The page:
I never thought that avoiding crowds in Prague would be a real issue!
Somehow, I naively, thought that Prague would never get that busy that I would even have to think about something like that! When I was growing up, Prague was just a big town, but since the Czech borders were unofficially closed, I’ve never really seen people coming to Prague from abroad just to ‘visit’.
When my good friend went back to live home to a small town in South Bohemia after she finished her university studies in Prague, saying that Prague was overcrowded and busy, I thought ‘ Oh, really?’ That was in 1998, when Prague was definitely not overcrowded and visited much less than it’s now.
After 21 years of living in London, I thought I know what a ‘crowd’ is! January sales on Oxford Street, anyone?
Little did I realise that Prague was slowly but surely becoming an overcrowded town, especially in the centre. What was once lovely walk from Wenceslas Square to Old Town Square and then through the King’s Route to Charles Bridge and beyond, become a tad claustrophobic shuffle behind somebody’s sweaty back!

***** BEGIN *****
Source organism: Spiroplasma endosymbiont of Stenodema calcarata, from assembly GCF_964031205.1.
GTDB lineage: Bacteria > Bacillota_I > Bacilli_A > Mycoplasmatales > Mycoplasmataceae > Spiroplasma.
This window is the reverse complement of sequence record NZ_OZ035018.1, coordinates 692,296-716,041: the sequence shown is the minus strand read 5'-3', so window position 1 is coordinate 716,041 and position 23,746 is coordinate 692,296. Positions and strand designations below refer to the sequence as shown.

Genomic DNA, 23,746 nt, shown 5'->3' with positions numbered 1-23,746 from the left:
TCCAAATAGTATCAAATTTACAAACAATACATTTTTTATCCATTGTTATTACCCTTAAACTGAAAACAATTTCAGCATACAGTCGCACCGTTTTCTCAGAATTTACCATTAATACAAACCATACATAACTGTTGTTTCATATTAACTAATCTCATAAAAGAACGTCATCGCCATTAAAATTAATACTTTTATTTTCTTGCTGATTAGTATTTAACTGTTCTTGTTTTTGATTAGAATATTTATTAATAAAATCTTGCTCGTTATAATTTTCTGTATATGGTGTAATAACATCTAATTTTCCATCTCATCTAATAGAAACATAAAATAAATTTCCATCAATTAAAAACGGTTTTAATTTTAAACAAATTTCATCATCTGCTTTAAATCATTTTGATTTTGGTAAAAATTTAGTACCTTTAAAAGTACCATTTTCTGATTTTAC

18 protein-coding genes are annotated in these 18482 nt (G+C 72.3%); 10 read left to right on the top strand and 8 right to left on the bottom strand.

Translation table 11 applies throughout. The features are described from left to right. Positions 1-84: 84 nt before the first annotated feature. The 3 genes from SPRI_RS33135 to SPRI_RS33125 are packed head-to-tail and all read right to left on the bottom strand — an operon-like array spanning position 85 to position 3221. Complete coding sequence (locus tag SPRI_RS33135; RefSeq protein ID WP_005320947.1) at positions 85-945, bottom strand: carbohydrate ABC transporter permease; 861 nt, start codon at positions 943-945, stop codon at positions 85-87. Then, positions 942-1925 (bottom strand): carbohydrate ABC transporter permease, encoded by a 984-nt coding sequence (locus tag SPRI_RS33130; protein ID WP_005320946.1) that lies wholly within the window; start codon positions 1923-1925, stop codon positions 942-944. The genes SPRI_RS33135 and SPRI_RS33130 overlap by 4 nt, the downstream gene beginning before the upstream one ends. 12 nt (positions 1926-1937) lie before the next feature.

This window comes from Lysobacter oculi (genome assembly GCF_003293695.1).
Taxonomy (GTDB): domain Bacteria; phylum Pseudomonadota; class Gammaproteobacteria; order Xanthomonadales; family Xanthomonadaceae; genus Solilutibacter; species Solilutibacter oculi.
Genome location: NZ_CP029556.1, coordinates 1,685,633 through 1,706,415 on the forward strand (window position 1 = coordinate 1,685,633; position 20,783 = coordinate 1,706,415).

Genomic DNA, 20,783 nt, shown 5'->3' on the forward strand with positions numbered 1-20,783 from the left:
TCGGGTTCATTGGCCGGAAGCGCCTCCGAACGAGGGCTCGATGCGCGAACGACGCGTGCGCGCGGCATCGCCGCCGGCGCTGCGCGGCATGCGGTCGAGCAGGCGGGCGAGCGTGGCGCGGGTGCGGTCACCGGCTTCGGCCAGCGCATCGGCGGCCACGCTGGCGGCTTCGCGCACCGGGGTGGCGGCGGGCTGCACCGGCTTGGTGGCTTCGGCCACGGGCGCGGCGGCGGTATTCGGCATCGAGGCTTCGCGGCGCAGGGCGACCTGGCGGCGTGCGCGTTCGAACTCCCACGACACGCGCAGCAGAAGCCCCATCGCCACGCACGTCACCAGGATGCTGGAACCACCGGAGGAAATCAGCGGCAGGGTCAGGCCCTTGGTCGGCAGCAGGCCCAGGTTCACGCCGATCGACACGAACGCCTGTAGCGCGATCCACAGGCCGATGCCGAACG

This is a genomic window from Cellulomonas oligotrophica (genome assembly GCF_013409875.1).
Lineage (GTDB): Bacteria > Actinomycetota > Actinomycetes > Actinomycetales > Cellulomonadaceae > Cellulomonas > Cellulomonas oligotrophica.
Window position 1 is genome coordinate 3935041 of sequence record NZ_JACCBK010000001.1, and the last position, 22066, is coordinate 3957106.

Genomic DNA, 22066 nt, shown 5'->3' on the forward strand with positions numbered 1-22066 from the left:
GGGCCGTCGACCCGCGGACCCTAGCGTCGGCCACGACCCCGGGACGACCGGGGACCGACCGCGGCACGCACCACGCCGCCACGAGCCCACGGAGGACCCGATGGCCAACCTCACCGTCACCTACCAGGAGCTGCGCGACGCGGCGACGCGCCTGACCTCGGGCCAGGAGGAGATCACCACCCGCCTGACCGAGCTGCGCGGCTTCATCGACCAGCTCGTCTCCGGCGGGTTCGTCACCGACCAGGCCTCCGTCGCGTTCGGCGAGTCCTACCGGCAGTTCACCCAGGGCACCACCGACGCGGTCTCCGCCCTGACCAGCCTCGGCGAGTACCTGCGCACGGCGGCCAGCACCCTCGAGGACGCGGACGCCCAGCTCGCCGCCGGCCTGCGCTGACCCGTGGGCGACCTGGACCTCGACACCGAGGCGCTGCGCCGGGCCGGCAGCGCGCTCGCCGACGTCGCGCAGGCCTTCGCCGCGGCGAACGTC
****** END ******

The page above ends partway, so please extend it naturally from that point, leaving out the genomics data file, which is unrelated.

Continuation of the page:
Sorry, if I just spoiled your Prague image, especially if you are doing your research before you travel. The fact is that Prague is on the top list of most visited towns in Europe with over 7.5 million people visiting every year! This means that going to the top attractions during peak season and peak hours is just not fun!
To some extent, you should prepare yourself for crowds anyway – yes, there are going to be people there and it can get crowded, but you don’t need to do what everybody is doing at the same time!
The good thing is that there still fab ways of enjoying Prague without the crowds and here is how:
Visit Prague offseason
The best way to avoid the crowds in Prague is to visit outside the main season, which is in July and August. Most attractions are open during the whole year, so you can easily spend a few days in January visiting all the indoor tourist attractions while being warm and crowd free! If you are not into snowy weather, April/May or September/October is fairly warm and less crowded.
Stay in a smaller hotel or self-catering apartment off the main centre
Places like Smichov, Vinohrady, Letna or Zizkov are only 10 minutes or less by the underground or tram to the centre, but you’ll be staying in a residential area with fewer tourists and quiet atmosphere. You can also enjoy a peaceful breakfast at a local cafe before you head to the centre and eat at a local pub or restaurants in the evening, like locals. This way, you’ll not only escape the crowds but also save a bit of money, as your local eateries are going to be much better value than overpriced places in the centre of Prague!